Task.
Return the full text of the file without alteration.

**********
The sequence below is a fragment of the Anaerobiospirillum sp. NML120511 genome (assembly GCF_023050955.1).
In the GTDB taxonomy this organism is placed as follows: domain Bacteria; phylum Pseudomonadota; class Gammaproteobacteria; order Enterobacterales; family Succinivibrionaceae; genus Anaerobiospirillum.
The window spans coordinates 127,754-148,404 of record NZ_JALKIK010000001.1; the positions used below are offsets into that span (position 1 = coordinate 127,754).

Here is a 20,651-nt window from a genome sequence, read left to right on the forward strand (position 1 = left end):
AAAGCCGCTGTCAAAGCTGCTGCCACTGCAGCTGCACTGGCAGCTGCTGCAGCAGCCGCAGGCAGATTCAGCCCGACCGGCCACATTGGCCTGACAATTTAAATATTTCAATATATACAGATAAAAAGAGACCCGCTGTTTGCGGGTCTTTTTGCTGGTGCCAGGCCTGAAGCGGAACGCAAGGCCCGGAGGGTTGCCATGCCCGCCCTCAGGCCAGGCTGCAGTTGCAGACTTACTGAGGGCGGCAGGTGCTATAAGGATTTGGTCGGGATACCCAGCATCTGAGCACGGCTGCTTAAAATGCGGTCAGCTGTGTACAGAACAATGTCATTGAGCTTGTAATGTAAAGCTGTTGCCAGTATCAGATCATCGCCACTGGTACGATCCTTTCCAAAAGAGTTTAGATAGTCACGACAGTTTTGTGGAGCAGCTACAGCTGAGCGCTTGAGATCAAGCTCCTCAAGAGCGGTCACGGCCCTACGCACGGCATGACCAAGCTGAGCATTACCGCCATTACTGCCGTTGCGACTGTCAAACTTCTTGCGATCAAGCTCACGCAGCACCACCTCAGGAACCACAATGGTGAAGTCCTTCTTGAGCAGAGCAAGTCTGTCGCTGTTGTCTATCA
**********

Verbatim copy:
The sequence below is a fragment of the Anaerobiospirillum sp. NML120511 genome (assembly GCF_023050955.1).
In the GTDB taxonomy this organism is placed as follows: domain Bacteria; phylum Pseudomonadota; class Gammaproteobacteria; order Enterobacterales; family Succinivibrionaceae; genus Anaerobiospirillum.
The window spans coordinates 127,754-148,404 of record NZ_JALKIK010000001.1; the positions used below are offsets into that span (position 1 = coordinate 127,754).

Here is a 20,651-nt window from a genome sequence, read left to right on the forward strand (position 1 = left end):
AAAGCCGCTGTCAAAGCTGCTGCCACTGCAGCTGCACTGGCAGCTGCTGCAGCAGCCGCAGGCAGATTCAGCCCGACCGGCCACATTGGCCTGACAATTTAAATATTTCAATATATACAGATAAAAAGAGACCCGCTGTTTGCGGGTCTTTTTGCTGGTGCCAGGCCTGAAGCGGAACGCAAGGCCCGGAGGGTTGCCATGCCCGCCCTCAGGCCAGGCTGCAGTTGCAGACTTACTGAGGGCGGCAGGTGCTATAAGGATTTGGTCGGGATACCCAGCATCTGAGCACGGCTGCTTAAAATGCGGTCAGCTGTGTACAGAACAATGTCATTGAGCTTGTAATGTAAAGCTGTTGCCAGTATCAGATCATCGCCACTGGTACGATCCTTTCCAAAAGAGTTTAGATAGTCACGACAGTTTTGTGGAGCAGCTACAGCTGAGCGCTTGAGATCAAGCTCCTCAAGAGCGGTCACGGCCCTACGCACGGCATGACCAAGCTGAGCATTACCGCCATTACTGCCGTTGCGACTGTCAAACTTCTTGCGATCAAGCTCACGCAGCACCACCTCAGGAACCACAATGGTGAAGTCCTTCTTGAGCAGAGCAAGTCTGTCGCTGTTGTCTATCA